News Release 96-058
NSF Invests $105 Million in New Materials Research Centers
October 10, 1996
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The National Science Foundation (NSF) has made 13 awards for Materials Science and Engineering Centers (MRSEC), bringing to 24 the number of centers nationwide that support materials research and education over a broad spectrum. NSF support for these new centers will amount to $105 million over the next five years.
Tom Weber, director of NSF's Division of Materials Research, explained that the centers encourage research of broad scope and complexity. "With these awards, we encouraged investigators to take risks, and to spot new developments in materials research," said Weber. The centers will ultimately become a national network of university-based centers.
The new awards complete NSF's transition to the Materials Research Science and Engineering Centers program, which replaces the Materials Research Laboratories and Materials Research Groups. The new centers meet the traditional criteria of top-notch research and strong interaction among disciplines, but also stress the relevance of research to society and technology. "The centers still do fundamental research, but they are linked much more explicitly to industry and other sectors," said Weber. The centers integrate graduate and undergraduate education with their research, and many of them also support pre-college education.
Awards for the new centers were based on intellectual breadth of research and the ability to stimulate interdisciplinary education. They are also fully integrated with the academic programs of participating institutions.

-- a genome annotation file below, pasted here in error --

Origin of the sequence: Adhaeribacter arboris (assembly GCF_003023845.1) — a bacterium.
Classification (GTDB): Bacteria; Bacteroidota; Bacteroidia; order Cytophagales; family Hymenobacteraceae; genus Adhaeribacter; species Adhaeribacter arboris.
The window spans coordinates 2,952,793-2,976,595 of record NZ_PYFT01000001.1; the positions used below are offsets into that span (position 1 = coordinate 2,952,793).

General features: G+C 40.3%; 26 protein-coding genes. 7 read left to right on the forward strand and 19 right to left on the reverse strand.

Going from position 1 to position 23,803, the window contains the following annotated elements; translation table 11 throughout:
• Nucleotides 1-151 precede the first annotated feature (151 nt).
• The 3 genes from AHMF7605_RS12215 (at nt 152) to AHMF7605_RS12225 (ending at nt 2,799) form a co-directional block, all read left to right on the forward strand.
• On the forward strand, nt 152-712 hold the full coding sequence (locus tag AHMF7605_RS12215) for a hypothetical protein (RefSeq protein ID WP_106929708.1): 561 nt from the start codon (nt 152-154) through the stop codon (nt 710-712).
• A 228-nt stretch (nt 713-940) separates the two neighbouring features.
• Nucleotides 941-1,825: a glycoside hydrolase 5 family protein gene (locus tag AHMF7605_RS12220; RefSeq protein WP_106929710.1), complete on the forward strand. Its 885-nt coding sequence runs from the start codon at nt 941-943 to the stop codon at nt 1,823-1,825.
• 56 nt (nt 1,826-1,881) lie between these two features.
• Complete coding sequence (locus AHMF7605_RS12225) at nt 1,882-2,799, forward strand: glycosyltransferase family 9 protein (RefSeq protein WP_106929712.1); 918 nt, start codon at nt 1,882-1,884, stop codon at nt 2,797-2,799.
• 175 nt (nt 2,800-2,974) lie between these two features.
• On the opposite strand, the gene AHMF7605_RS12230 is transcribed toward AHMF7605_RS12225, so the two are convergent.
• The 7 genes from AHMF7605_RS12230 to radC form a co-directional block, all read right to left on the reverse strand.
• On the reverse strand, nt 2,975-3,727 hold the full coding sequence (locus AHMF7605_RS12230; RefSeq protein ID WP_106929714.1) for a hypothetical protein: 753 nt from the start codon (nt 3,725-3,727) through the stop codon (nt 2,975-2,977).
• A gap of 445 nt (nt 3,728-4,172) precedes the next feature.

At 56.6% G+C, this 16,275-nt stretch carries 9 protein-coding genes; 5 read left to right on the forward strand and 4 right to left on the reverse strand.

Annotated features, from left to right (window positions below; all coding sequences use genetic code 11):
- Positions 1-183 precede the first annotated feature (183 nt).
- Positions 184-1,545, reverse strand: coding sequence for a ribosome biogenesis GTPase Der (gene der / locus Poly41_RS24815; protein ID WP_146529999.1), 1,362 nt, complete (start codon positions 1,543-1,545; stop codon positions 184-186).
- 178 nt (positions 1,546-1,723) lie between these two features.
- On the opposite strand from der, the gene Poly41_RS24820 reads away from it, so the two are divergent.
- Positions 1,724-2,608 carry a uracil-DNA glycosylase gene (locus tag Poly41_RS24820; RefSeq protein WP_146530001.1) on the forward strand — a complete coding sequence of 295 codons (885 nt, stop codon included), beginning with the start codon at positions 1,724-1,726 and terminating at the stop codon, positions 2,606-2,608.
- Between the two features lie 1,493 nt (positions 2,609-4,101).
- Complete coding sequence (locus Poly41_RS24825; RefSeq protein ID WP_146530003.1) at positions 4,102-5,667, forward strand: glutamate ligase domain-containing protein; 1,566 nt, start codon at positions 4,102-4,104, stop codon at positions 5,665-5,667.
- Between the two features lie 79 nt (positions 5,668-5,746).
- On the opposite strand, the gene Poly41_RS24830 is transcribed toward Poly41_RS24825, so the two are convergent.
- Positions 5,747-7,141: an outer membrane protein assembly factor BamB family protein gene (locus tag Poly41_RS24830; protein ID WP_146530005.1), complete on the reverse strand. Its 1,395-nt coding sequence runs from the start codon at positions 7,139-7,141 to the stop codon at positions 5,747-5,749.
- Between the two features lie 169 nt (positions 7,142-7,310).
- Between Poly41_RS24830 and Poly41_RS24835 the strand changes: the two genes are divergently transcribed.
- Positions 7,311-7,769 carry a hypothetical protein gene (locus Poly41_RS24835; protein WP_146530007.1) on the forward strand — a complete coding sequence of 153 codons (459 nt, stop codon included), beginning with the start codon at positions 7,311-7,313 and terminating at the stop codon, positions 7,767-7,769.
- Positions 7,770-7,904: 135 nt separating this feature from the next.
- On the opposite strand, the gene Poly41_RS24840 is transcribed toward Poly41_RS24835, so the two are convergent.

NSF invests more than $43 million per year in the 24 centers' research and education. Competition was intense for the new awards, which are made initially for up to five years, with competitive review at the fourth year and again every four years thereafter. The next competition is set for fiscal year 1998.
The new awards at a glance:
- Arizona State University ($4.18 million/56 months): Research addresses new phases of materials, such as glasses, using high pressure techniques; investigators are also designing team-taught materials education courses.
- Brown University ($5.35 million/56 months): Research focuses on how fracture and deformation occur by examining micromechanics and nanomechanics of materials; the center will involve nationwide outreach to junior high and high school students.
- University of California at Santa Barbara ($13.75 million/55 months): The center's broad program targets research on molecular and atomic interfaces of soft materials, such as plastics and colloids, and complex materials, and supports a vigorous educational partnership program with area school districts.
- Carnegie Mellon University ($3.57 million/57 months): Research pursues a greater understanding of the properties of polycrystalline materials through the "Mesoscale Interface Mapping Project." This project uses automated microscopic techniques to map grain boundaries in metal alloys and ceramics, which are important in understanding strength, failure or fracture of materials.
- Cornell University ($17.75 million/54 months): Research in this center ranges from fundamental condensed matter science to materials with potential technological application, such as thin films on glass, which are important to display materials and novel optical materials; the center strongly emphasizes shared facilities accessible to a wide range of users.